Almost every business has a presence on the internet these days, and this presence typically manifests itself in the form of a website.
Operating a website provides businesses with immense access to individuals and markets across the world. Indeed, a website is nearly indispensable to the operations of a business.
Yet, operating website is not without its own legal risks as well. In fact, the risks that accrue to operating a website could well be more than what you would expect.
In this article, we examine 5 key legal risks behind operating a website, and how these risks may be managed.
Risk 1: Personal data risks
Businesses often collect and process individuals’ personal data for the purposes of their operations, and businesses often use websites to collect personal data. Indeed, personal data may be crucial to the operations of a business.
Yet, the emergence of high-profile data breaches in recent years has resulted in increasing clamours for a greater emphasis the individual’s right to privacy. This has resulted in an increasingly strict data privacy enforcement climate across the world.
This means that businesses that rely on websites to collect and process personal data may face hefty sanctions if they fail to comply with data privacy law and regulations.
One key measure that businesses can adopt to mitigate the risks arising from data breaches is to publish a legal notice on their websites requesting for users to provide their consent to the business collecting and/or processing their personal data for specified purposes.
This is on the basis that as jurisdictions seek to adopt a co-ordinated approach towards data privacy enforcement, one concept holds true across data privacy regimes worldwide – the requirement for consent.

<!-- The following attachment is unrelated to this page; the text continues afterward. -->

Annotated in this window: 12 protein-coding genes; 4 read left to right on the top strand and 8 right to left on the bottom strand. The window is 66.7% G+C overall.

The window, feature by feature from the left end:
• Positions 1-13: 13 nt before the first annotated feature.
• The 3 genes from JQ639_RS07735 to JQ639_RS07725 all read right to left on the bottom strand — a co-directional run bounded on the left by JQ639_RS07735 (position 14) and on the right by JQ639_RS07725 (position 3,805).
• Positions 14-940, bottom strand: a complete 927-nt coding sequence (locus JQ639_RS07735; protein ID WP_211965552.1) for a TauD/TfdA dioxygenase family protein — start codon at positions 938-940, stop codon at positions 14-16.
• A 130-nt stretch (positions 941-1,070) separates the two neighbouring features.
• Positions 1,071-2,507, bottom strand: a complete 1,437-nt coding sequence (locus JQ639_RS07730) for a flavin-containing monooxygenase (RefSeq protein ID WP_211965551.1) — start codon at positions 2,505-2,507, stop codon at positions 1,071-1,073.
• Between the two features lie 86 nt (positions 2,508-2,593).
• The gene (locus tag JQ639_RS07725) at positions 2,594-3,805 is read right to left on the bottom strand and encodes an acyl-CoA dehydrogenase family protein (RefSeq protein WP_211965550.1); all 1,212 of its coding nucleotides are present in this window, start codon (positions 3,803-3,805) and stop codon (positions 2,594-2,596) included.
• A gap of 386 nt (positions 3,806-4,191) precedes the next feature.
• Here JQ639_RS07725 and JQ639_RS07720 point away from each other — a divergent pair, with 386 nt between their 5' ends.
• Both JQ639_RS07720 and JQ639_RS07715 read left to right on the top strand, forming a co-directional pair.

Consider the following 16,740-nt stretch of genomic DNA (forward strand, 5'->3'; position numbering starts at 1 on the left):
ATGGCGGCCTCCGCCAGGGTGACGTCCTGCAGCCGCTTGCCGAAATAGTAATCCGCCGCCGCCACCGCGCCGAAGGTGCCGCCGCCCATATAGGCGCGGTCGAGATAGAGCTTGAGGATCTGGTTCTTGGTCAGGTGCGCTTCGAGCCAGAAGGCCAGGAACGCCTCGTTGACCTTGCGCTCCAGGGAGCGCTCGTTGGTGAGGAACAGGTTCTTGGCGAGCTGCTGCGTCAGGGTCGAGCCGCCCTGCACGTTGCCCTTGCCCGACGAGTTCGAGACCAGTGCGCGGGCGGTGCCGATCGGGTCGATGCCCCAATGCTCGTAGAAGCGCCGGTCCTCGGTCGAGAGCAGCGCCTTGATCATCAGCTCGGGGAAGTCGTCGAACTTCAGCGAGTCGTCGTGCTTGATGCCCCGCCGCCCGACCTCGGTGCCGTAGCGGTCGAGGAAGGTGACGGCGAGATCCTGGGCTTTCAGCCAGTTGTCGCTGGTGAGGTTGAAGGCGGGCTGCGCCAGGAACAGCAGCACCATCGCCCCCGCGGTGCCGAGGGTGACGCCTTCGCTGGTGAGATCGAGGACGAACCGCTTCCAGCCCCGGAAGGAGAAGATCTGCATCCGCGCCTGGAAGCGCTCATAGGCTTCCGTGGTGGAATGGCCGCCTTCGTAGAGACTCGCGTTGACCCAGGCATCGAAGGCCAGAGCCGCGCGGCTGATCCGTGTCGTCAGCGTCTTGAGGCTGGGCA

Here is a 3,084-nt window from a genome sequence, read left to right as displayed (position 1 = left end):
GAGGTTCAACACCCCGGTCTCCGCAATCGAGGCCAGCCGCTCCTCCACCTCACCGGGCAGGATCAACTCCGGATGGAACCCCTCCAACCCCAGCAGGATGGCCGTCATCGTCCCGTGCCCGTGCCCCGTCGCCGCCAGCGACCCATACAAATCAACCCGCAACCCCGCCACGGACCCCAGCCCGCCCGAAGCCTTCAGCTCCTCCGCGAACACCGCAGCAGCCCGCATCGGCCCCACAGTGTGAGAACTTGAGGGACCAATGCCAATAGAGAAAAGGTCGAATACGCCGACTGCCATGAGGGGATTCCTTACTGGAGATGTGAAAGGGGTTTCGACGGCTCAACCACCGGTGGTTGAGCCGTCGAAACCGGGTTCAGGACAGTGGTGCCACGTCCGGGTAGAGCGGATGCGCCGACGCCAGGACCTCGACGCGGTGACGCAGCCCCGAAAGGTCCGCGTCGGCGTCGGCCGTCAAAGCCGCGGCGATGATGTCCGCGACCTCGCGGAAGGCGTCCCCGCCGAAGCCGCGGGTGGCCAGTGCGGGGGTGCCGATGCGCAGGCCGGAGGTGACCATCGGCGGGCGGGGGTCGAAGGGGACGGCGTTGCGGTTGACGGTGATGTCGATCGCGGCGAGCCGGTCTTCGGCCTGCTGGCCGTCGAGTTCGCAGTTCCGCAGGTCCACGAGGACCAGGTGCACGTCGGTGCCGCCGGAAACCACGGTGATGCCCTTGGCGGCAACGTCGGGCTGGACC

Risk 2: Third party content
It is often that websites contain material posted by third parties (e.g. reviews) or links to external web pages. While it may be necessary to publish third party content or links to external sites to facilitate business activities, there is a risk that such content or external sites may contain information that is false, offensive or even malicious in nature.
Under such circumstances, the business that operates the website may run the risk of being liable of making false/offensive statements, or even perpetrating the transmission of malware. This could lead to heavy penalties and even a damaged reputation.
To exacerbate the situation, the business that operates the website may not have the ability to control the nature of the content being posted by users on its website, or the content of external sites. This means that the business may expose itself to massive risks that it is in no position to eliminate.
Risk 3: Intellectual Property
Intellectual Property (“IP”) is generally defined to mean “creations of the mind” – these include inventions, literary and artistic works, and symbols/names/images used in commerce.
The wide definition of IP means that, more often than not, at least some of website content will constitute IP. These could well include various graphics that are published on the website.